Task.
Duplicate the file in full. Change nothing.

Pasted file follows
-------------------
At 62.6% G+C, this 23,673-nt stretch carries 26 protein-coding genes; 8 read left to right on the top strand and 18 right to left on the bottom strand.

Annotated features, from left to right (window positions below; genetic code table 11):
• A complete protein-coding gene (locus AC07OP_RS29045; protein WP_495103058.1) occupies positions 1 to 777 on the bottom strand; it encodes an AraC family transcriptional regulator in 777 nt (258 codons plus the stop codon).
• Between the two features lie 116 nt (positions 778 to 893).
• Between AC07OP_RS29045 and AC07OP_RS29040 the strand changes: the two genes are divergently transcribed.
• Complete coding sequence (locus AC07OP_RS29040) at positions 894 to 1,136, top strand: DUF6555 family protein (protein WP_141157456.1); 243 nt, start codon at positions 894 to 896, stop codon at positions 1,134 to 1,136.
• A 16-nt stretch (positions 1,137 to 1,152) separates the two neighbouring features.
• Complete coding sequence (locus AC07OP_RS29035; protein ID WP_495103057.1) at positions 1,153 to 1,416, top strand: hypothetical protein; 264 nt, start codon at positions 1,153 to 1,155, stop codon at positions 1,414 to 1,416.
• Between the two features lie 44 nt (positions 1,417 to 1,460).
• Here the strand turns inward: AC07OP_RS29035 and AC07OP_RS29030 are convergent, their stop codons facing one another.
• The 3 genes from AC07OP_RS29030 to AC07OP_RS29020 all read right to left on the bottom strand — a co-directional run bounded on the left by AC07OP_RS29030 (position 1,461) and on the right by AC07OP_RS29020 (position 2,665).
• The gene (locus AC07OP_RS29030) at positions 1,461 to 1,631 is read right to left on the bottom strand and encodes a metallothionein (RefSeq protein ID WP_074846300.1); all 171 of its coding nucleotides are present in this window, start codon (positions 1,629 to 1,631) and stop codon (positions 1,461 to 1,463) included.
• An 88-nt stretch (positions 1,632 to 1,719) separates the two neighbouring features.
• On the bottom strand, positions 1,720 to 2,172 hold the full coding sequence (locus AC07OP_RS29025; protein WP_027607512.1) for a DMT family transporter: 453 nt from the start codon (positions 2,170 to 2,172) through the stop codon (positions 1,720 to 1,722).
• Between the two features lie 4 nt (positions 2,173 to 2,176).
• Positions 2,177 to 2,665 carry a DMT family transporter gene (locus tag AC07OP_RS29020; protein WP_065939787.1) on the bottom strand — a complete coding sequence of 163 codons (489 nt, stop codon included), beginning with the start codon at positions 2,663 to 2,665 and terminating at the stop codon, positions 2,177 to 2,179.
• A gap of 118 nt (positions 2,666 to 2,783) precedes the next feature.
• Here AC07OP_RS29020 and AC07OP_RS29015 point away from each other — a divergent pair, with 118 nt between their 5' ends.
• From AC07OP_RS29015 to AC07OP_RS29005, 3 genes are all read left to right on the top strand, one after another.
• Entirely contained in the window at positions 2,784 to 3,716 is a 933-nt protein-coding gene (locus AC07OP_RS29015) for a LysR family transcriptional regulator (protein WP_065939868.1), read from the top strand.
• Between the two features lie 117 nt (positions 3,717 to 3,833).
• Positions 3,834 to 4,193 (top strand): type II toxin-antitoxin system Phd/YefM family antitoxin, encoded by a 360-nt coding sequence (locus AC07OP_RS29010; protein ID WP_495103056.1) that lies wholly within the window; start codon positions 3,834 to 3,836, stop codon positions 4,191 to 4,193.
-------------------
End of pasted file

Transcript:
At 62.6% G+C, this 23,673-nt stretch carries 26 protein-coding genes; 8 read left to right on the top strand and 18 right to left on the bottom strand.

Annotated features, from left to right (window positions below; genetic code table 11):
• A complete protein-coding gene (locus AC07OP_RS29045; protein WP_495103058.1) occupies positions 1 to 777 on the bottom strand; it encodes an AraC family transcriptional regulator in 777 nt (258 codons plus the stop codon).
• Between the two features lie 116 nt (positions 778 to 893).
• Between AC07OP_RS29045 and AC07OP_RS29040 the strand changes: the two genes are divergently transcribed.
• Complete coding sequence (locus AC07OP_RS29040) at positions 894 to 1,136, top strand: DUF6555 family protein (protein WP_141157456.1); 243 nt, start codon at positions 894 to 896, stop codon at positions 1,134 to 1,136.
• A 16-nt stretch (positions 1,137 to 1,152) separates the two neighbouring features.
• Complete coding sequence (locus AC07OP_RS29035; protein ID WP_495103057.1) at positions 1,153 to 1,416, top strand: hypothetical protein; 264 nt, start codon at positions 1,153 to 1,155, stop codon at positions 1,414 to 1,416.
• Between the two features lie 44 nt (positions 1,417 to 1,460).
• Here the strand turns inward: AC07OP_RS29035 and AC07OP_RS29030 are convergent, their stop codons facing one another.
• The 3 genes from AC07OP_RS29030 to AC07OP_RS29020 all read right to left on the bottom strand — a co-directional run bounded on the left by AC07OP_RS29030 (position 1,461) and on the right by AC07OP_RS29020 (position 2,665).
• The gene (locus AC07OP_RS29030) at positions 1,461 to 1,631 is read right to left on the bottom strand and encodes a metallothionein (RefSeq protein ID WP_074846300.1); all 171 of its coding nucleotides are present in this window, start codon (positions 1,629 to 1,631) and stop codon (positions 1,461 to 1,463) included.
• An 88-nt stretch (positions 1,632 to 1,719) separates the two neighbouring features.
• On the bottom strand, positions 1,720 to 2,172 hold the full coding sequence (locus AC07OP_RS29025; protein WP_027607512.1) for a DMT family transporter: 453 nt from the start codon (positions 2,170 to 2,172) through the stop codon (positions 1,720 to 1,722).
• Between the two features lie 4 nt (positions 2,173 to 2,176).
• Positions 2,177 to 2,665 carry a DMT family transporter gene (locus tag AC07OP_RS29020; protein WP_065939787.1) on the bottom strand — a complete coding sequence of 163 codons (489 nt, stop codon included), beginning with the start codon at positions 2,663 to 2,665 and terminating at the stop codon, positions 2,177 to 2,179.
• A gap of 118 nt (positions 2,666 to 2,783) precedes the next feature.
• Here AC07OP_RS29020 and AC07OP_RS29015 point away from each other — a divergent pair, with 118 nt between their 5' ends.
• From AC07OP_RS29015 to AC07OP_RS29005, 3 genes are all read left to right on the top strand, one after another.
• Entirely contained in the window at positions 2,784 to 3,716 is a 933-nt protein-coding gene (locus AC07OP_RS29015) for a LysR family transcriptional regulator (protein WP_065939868.1), read from the top strand.
• Between the two features lie 117 nt (positions 3,717 to 3,833).
• Positions 3,834 to 4,193 (top strand): type II toxin-antitoxin system Phd/YefM family antitoxin, encoded by a 360-nt coding sequence (locus AC07OP_RS29010; protein ID WP_495103056.1) that lies wholly within the window; start codon positions 3,834 to 3,836, stop codon positions 4,191 to 4,193.